Hartley Magazine

All the latest news, hints, tips and advice from our experts

Chocolate Cosmos

I doubt anyone entering your glasshouse will gasp “What a gorgeous specimen” when their eyes glance upon Cosmos atrosanguineus Chocamocha. Admittedly this is an undistinguished leaved scantily flowering almost scruffy looking plant you’d not look twice at. However once their noses catch the delicious vanilla and hot chocolate scent they will be entranced. Then as their eyes adjust they may also be captivated by those dark crimson flowers which are so intricate, so richly coloured encrusted with golden pollen and perfume.

Cosmos atrosanguineus Chocamocha

Now Chocolate Cosmos is closely related to but not one of the many annual Cosmos that give so much value to our summer and autumn displays in the open garden. No, this Cosmos is perennial, and comes from tubers (though it could be started from seed). Introduced from Mexico in 1860 it has been grown ever since just for that lovely scent though not very widely, then in recent years it has been rediscovered and is popular again.

Those whose noses catch the delicious vanilla and hot chocolate scent will be entranced

This is hardy, but only barely so’s seldom grown outside. Anyway out there that scent would be lost on the wind whereas under cover it’s so appealing. Thus as the plants are not visually important they can be relegated to the back of a sunny bench – but not so far back those flowers are beyond the reach of your nose.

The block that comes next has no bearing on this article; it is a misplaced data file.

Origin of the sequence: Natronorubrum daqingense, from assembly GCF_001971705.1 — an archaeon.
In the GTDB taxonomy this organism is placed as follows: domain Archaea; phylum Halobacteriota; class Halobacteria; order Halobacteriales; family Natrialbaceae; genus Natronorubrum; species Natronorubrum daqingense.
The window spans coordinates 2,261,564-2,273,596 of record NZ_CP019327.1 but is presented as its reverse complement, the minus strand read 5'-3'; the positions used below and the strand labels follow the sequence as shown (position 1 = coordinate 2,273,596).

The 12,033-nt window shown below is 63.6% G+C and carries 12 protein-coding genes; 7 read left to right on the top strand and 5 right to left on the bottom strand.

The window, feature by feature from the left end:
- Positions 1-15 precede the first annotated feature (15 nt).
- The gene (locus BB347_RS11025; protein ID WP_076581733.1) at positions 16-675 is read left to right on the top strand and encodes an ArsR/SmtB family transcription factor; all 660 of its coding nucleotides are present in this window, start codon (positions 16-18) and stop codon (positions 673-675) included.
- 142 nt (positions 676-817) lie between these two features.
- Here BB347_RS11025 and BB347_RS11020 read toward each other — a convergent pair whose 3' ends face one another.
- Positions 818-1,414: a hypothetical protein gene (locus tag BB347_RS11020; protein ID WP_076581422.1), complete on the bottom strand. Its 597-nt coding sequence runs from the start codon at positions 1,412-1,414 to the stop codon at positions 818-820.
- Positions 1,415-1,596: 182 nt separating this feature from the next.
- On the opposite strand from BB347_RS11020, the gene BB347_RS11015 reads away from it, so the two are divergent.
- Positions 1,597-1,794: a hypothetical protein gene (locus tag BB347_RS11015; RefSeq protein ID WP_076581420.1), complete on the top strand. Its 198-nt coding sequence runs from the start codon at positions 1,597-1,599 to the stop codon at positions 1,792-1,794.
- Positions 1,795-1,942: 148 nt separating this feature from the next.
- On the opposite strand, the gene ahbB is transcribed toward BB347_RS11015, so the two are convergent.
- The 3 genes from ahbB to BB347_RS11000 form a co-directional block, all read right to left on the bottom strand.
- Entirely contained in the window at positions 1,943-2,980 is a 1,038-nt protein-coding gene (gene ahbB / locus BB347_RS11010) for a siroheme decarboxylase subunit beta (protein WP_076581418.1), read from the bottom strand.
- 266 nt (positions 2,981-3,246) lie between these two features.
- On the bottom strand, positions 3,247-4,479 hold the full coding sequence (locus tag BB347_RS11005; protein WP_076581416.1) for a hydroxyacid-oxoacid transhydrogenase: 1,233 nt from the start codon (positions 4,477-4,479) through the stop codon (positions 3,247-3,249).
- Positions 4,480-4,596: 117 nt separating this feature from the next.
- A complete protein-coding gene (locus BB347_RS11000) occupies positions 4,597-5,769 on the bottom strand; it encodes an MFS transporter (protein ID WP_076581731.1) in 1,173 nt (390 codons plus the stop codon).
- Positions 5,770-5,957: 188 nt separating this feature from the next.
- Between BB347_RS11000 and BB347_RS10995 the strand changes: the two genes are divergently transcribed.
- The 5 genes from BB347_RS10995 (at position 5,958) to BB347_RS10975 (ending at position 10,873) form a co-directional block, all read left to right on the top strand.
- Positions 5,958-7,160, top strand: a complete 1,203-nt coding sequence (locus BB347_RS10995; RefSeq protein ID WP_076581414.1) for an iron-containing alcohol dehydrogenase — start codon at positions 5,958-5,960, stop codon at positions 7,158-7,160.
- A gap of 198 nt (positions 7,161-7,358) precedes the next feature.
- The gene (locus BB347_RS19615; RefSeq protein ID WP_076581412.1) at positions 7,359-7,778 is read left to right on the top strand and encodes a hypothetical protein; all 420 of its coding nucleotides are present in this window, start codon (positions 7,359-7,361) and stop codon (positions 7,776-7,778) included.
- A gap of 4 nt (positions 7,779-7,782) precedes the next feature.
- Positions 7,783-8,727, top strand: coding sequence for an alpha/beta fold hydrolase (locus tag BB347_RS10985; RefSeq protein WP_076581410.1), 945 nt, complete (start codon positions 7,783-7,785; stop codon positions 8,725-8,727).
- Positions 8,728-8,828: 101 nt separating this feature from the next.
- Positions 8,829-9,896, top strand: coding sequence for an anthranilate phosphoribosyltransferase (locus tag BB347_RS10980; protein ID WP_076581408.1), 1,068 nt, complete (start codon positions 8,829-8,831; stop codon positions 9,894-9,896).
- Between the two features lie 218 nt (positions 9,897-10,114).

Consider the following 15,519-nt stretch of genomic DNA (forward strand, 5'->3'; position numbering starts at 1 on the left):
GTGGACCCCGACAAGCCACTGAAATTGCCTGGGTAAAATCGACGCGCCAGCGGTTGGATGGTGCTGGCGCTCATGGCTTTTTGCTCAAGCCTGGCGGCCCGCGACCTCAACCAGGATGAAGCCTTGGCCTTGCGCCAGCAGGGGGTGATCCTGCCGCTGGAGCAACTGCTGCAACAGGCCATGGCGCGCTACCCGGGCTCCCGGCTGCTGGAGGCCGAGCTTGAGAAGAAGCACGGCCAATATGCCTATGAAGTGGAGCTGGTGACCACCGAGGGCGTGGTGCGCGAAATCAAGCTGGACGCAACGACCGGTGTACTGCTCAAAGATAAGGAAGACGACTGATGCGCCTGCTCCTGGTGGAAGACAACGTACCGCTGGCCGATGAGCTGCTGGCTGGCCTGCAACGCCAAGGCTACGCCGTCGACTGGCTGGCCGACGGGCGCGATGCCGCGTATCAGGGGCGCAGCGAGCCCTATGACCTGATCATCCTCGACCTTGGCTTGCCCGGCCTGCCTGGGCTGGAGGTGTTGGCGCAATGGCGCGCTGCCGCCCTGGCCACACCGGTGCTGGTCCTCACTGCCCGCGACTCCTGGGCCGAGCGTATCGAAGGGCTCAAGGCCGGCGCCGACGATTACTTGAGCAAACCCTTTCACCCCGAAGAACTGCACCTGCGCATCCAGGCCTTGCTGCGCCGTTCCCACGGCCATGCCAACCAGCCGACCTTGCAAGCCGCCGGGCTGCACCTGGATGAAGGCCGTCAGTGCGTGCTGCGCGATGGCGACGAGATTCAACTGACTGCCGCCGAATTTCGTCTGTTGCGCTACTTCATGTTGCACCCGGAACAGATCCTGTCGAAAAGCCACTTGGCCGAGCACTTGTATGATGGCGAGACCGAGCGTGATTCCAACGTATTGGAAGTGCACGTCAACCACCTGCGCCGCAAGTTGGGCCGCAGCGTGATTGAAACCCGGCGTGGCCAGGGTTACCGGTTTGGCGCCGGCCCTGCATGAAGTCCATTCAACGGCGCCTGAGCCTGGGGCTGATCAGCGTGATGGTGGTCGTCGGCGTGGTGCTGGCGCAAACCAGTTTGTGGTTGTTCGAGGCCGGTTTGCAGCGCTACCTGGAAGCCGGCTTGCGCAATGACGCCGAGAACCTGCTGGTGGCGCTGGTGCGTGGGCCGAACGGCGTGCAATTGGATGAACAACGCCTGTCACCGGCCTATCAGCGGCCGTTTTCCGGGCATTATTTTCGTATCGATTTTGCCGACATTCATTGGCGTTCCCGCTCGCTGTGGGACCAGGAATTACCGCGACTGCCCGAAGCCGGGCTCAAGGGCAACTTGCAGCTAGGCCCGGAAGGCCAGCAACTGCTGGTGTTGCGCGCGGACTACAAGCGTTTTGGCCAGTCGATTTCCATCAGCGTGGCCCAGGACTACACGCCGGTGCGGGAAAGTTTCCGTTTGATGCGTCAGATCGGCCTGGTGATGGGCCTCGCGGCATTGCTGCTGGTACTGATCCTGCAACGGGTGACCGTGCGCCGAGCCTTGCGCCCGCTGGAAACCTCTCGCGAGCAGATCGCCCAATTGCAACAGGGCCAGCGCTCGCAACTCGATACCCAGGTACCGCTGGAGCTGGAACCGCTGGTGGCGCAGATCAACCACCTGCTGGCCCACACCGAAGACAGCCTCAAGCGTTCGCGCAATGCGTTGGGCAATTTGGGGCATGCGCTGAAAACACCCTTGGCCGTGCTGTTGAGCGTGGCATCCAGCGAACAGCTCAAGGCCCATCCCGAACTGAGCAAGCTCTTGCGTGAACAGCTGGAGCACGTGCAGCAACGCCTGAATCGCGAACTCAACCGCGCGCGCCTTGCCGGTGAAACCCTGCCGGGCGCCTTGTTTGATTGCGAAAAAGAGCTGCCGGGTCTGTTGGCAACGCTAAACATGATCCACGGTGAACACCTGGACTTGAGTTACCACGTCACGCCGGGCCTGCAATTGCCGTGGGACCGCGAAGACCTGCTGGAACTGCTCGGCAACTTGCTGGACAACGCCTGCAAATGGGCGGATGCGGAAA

Really remarkably easy to grow, you plant tubers in spring in any good free draining compost. A frost free greenhouse is sufficient but giving bottom heat will help accelerate their early growth and produce much bigger specimens. A Chocolate Cosmos can make over a metre tall and across, and though usually less still needs a large pot or small tub to flower well.

Intricate dark crimson flowers richly coloured encrusted with golden pollen and perfume.

Feed and water regularly though this is not especially thirsty nor hungry, nor prone to pests other than the usual culprits (snails may damage the leaves). Indeed this only needs extra attention as the foliage withers back in autumn. Then trim the haulm back to a few inches and keep the tubers in their pots in their dry compost till they recommence growth in spring when you can start watering and feeding again.

Oddly there are no varieties on offer, very experimental gardeners might try making hybrids with the annual species as success could be well worth having.